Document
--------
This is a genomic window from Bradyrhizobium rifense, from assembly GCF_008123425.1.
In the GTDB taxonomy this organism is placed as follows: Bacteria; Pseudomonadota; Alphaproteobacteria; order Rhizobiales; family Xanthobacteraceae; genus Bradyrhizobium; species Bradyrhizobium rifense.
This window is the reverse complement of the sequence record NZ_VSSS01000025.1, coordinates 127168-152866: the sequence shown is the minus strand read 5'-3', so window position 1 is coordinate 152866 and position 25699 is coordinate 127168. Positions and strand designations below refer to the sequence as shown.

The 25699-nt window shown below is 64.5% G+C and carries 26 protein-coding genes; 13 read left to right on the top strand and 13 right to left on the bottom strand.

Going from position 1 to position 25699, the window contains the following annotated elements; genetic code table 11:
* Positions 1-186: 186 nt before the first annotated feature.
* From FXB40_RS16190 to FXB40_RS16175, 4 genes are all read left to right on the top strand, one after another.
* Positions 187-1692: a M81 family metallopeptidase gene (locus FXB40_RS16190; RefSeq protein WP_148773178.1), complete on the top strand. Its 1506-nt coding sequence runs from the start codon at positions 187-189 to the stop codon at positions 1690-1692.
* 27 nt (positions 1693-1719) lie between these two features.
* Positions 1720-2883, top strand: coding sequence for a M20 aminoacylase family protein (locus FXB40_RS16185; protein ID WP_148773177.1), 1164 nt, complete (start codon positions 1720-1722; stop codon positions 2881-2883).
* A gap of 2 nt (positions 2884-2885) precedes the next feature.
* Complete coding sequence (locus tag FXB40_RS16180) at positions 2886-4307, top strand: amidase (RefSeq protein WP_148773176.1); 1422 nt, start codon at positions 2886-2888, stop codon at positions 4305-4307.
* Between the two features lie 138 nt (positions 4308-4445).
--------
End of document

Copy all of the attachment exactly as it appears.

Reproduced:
This is a genomic window from Bradyrhizobium rifense, from assembly GCF_008123425.1.
In the GTDB taxonomy this organism is placed as follows: Bacteria; Pseudomonadota; Alphaproteobacteria; order Rhizobiales; family Xanthobacteraceae; genus Bradyrhizobium; species Bradyrhizobium rifense.
This window is the reverse complement of the sequence record NZ_VSSS01000025.1, coordinates 127168-152866: the sequence shown is the minus strand read 5'-3', so window position 1 is coordinate 152866 and position 25699 is coordinate 127168. Positions and strand designations below refer to the sequence as shown.

The 25699-nt window shown below is 64.5% G+C and carries 26 protein-coding genes; 13 read left to right on the top strand and 13 right to left on the bottom strand.

Going from position 1 to position 25699, the window contains the following annotated elements; genetic code table 11:
* Positions 1-186: 186 nt before the first annotated feature.
* From FXB40_RS16190 to FXB40_RS16175, 4 genes are all read left to right on the top strand, one after another.
* Positions 187-1692: a M81 family metallopeptidase gene (locus FXB40_RS16190; RefSeq protein WP_148773178.1), complete on the top strand. Its 1506-nt coding sequence runs from the start codon at positions 187-189 to the stop codon at positions 1690-1692.
* 27 nt (positions 1693-1719) lie between these two features.
* Positions 1720-2883, top strand: coding sequence for a M20 aminoacylase family protein (locus FXB40_RS16185; protein ID WP_148773177.1), 1164 nt, complete (start codon positions 1720-1722; stop codon positions 2881-2883).
* A gap of 2 nt (positions 2884-2885) precedes the next feature.
* Complete coding sequence (locus tag FXB40_RS16180) at positions 2886-4307, top strand: amidase (RefSeq protein WP_148773176.1); 1422 nt, start codon at positions 2886-2888, stop codon at positions 4305-4307.
* Between the two features lie 138 nt (positions 4308-4445).